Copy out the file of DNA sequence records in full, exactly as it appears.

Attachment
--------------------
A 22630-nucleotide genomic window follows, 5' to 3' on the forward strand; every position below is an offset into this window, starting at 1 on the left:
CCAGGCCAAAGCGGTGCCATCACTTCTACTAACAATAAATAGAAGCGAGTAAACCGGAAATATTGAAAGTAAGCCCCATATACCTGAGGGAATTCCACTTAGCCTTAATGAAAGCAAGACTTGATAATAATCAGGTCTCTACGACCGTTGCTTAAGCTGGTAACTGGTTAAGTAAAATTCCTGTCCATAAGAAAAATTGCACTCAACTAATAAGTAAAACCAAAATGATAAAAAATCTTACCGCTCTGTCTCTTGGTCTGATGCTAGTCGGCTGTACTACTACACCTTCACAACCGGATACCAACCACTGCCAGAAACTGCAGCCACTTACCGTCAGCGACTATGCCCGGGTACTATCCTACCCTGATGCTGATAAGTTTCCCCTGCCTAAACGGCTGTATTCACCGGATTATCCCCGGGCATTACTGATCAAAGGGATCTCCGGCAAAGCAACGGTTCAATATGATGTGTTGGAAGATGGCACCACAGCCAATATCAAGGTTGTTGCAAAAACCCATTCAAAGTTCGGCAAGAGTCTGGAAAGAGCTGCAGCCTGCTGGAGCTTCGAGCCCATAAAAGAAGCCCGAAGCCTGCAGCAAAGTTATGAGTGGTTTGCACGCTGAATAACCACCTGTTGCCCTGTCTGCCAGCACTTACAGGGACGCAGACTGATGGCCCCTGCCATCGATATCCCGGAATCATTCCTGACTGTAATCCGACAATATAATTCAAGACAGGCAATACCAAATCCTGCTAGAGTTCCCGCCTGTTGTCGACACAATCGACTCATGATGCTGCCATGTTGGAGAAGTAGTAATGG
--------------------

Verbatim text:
A 22630-nucleotide genomic window follows, 5' to 3' on the forward strand; every position below is an offset into this window, starting at 1 on the left:
CCAGGCCAAAGCGGTGCCATCACTTCTACTAACAATAAATAGAAGCGAGTAAACCGGAAATATTGAAAGTAAGCCCCATATACCTGAGGGAATTCCACTTAGCCTTAATGAAAGCAAGACTTGATAATAATCAGGTCTCTACGACCGTTGCTTAAGCTGGTAACTGGTTAAGTAAAATTCCTGTCCATAAGAAAAATTGCACTCAACTAATAAGTAAAACCAAAATGATAAAAAATCTTACCGCTCTGTCTCTTGGTCTGATGCTAGTCGGCTGTACTACTACACCTTCACAACCGGATACCAACCACTGCCAGAAACTGCAGCCACTTACCGTCAGCGACTATGCCCGGGTACTATCCTACCCTGATGCTGATAAGTTTCCCCTGCCTAAACGGCTGTATTCACCGGATTATCCCCGGGCATTACTGATCAAAGGGATCTCCGGCAAAGCAACGGTTCAATATGATGTGTTGGAAGATGGCACCACAGCCAATATCAAGGTTGTTGCAAAAACCCATTCAAAGTTCGGCAAGAGTCTGGAAAGAGCTGCAGCCTGCTGGAGCTTCGAGCCCATAAAAGAAGCCCGAAGCCTGCAGCAAAGTTATGAGTGGTTTGCACGCTGAATAACCACCTGTTGCCCTGTCTGCCAGCACTTACAGGGACGCAGACTGATGGCCCCTGCCATCGATATCCCGGAATCATTCCTGACTGTAATCCGACAATATAATTCAAGACAGGCAATACCAAATCCTGCTAGAGTTCCCGCCTGTTGTCGACACAATCGACTCATGATGCTGCCATGTTGGAGAAGTAGTAATGG